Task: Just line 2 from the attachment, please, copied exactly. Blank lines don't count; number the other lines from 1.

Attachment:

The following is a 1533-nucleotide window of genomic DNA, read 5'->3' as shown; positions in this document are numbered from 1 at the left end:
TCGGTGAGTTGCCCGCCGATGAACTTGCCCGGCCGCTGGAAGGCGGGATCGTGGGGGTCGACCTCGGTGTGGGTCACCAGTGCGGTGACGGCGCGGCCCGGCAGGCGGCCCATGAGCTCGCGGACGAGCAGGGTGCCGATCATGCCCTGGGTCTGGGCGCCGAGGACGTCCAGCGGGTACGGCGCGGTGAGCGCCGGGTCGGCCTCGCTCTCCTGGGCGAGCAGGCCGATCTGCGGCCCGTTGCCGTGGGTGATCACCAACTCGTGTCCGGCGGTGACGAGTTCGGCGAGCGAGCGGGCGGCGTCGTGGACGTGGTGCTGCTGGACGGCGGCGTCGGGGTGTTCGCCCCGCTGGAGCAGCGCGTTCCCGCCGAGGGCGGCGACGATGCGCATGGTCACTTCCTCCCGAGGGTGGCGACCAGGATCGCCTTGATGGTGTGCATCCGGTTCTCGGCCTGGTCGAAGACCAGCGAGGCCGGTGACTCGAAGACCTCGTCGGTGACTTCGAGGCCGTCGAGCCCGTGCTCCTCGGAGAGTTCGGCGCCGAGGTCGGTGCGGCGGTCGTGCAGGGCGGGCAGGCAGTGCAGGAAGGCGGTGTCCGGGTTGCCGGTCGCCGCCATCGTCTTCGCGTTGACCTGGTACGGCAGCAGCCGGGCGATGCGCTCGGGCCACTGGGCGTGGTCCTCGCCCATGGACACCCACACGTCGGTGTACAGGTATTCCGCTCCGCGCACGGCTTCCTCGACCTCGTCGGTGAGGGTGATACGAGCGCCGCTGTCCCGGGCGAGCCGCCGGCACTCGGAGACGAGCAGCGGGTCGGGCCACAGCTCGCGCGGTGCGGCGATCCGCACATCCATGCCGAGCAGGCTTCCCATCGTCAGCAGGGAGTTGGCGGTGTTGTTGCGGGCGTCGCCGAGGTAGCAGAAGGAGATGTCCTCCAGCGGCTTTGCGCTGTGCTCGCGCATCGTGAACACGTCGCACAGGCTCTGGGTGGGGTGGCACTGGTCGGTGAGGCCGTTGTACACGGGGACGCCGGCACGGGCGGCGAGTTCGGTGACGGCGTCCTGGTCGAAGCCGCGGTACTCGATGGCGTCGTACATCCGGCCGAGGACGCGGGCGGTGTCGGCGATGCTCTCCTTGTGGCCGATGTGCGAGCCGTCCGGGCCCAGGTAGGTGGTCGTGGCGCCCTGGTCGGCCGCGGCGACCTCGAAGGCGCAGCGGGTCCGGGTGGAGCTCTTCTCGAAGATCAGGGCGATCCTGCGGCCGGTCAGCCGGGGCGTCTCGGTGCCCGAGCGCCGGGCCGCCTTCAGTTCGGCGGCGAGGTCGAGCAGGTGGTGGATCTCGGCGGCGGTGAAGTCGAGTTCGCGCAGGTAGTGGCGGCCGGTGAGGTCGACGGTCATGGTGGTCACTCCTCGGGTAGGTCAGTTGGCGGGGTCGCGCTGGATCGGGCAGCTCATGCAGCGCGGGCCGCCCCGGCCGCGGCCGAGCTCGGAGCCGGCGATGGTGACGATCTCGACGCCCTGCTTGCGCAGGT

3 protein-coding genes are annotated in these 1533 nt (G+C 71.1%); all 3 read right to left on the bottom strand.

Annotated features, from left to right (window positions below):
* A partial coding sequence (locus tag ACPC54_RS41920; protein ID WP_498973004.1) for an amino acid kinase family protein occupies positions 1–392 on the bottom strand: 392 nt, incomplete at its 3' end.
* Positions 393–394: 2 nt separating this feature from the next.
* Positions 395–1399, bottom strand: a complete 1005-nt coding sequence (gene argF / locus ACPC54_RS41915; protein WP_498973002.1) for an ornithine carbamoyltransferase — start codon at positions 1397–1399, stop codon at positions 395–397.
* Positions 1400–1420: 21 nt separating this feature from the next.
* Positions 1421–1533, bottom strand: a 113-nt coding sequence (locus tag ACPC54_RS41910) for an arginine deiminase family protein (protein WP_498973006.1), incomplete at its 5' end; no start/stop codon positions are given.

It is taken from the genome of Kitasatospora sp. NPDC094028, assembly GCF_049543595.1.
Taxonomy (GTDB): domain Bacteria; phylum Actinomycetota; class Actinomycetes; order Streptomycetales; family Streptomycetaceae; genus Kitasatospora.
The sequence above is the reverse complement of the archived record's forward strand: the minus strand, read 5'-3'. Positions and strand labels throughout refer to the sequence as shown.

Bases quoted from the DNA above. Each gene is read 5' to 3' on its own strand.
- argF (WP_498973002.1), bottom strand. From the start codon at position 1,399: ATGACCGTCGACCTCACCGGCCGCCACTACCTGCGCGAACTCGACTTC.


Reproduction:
TCGGTGAGTTGCCCGCCGATGAACTTGCCCGGCCGCTGGAAGGCGGGATCGTGGGGGTCGACCTCGGTGTGGGTCACCAGTGCGGTGACGGCGCGGCCCGGCAGGCGGCCCATGAGCTCGCGGACGAGCAGGGTGCCGATCATGCCCTGGGTCTGGGCGCCGAGGACGTCCAGCGGGTACGGCGCGGTGAGCGCCGGGTCGGCCTCGCTCTCCTGGGCGAGCAGGCCGATCTGCGGCCCGTTGCCGTGGGTGATCACCAACTCGTGTCCGGCGGTGACGAGTTCGGCGAGCGAGCGGGCGGCGTCGTGGACGTGGTGCTGCTGGACGGCGGCGTCGGGGTGTTCGCCCCGCTGGAGCAGCGCGTTCCCGCCGAGGGCGGCGACGATGCGCATGGTCACTTCCTCCCGAGGGTGGCGACCAGGATCGCCTTGATGGTGTGCATCCGGTTCTCGGCCTGGTCGAAGACCAGCGAGGCCGGTGACTCGAAGACCTCGTCGGTGACTTCGAGGCCGTCGAGCCCGTGCTCCTCGGAGAGTTCGGCGCCGAGGTCGGTGCGGCGGTCGTGCAGGGCGGGCAGGCAGTGCAGGAAGGCGGTGTCCGGGTTGCCGGTCGCCGCCATCGTCTTCGCGTTGACCTGGTACGGCAGCAGCCGGGCGATGCGCTCGGGCCACTGGGCGTGGTCCTCGCCCATGGACACCCACACGTCGGTGTACAGGTATTCCGCTCCGCGCACGGCTTCCTCGACCTCGTCGGTGAGGGTGATACGAGCGCCGCTGTCCCGGGCGAGCCGCCGGCACTCGGAGACGAGCAGCGGGTCGGGCCACAGCTCGCGCGGTGCGGCGATCCGCACATCCATGCCGAGCAGGCTTCCCATCGTCAGCAGGGAGTTGGCGGTGTTGTTGCGGGCGTCGCCGAGGTAGCAGAAGGAGATGTCCTCCAGCGGCTTTGCGCTGTGCTCGCGCATCGTGAACACGTCGCACAGGCTCTGGGTGGGGTGGCACTGGTCGGTGAGGCCGTTGTACACGGGGACGCCGGCACGGGCGGCGAGTTCGGTGACGGCGTCCTGGTCGAAGCCGCGGTACTCGATGGCGTCGTACATCCGGCCGAGGACGCGGGCGGTGTCGGCGATGCTCTCCTTGTGGCCGATGTGCGAGCCGTCCGGGCCCAGGTAGGTGGTCGTGGCGCCCTGGTCGGCCGCGGCGACCTCGAAGGCGCAGCGGGTCCGGGTGGAGCTCTTCTCGAAGATCAGGGCGATCCTGCGGCCGGTCAGCCGGGGCGTCTCGGTGCCCGAGCGCCGGGCCGCCTTCAGTTCGGCGGCGAGGTCGAGCAGGTGGTGGATCTCGGCGGCGGTGAAGTCGAGTTCGCGCAGGTAGTGGCGGCCGGTGAGGTCGACGGTCATGGTGGTCACTCCTCGGGTAGGTCAGTTGGCGGGGTCGCGCTGGATCGGGCAGCTCATGCAGCGCGGGCCGCCCCGGCCGCGGCCGAGCTCGGAGCCGGCGATGGTGACGATCTCGACGCCCTGCTTGCGCAGGT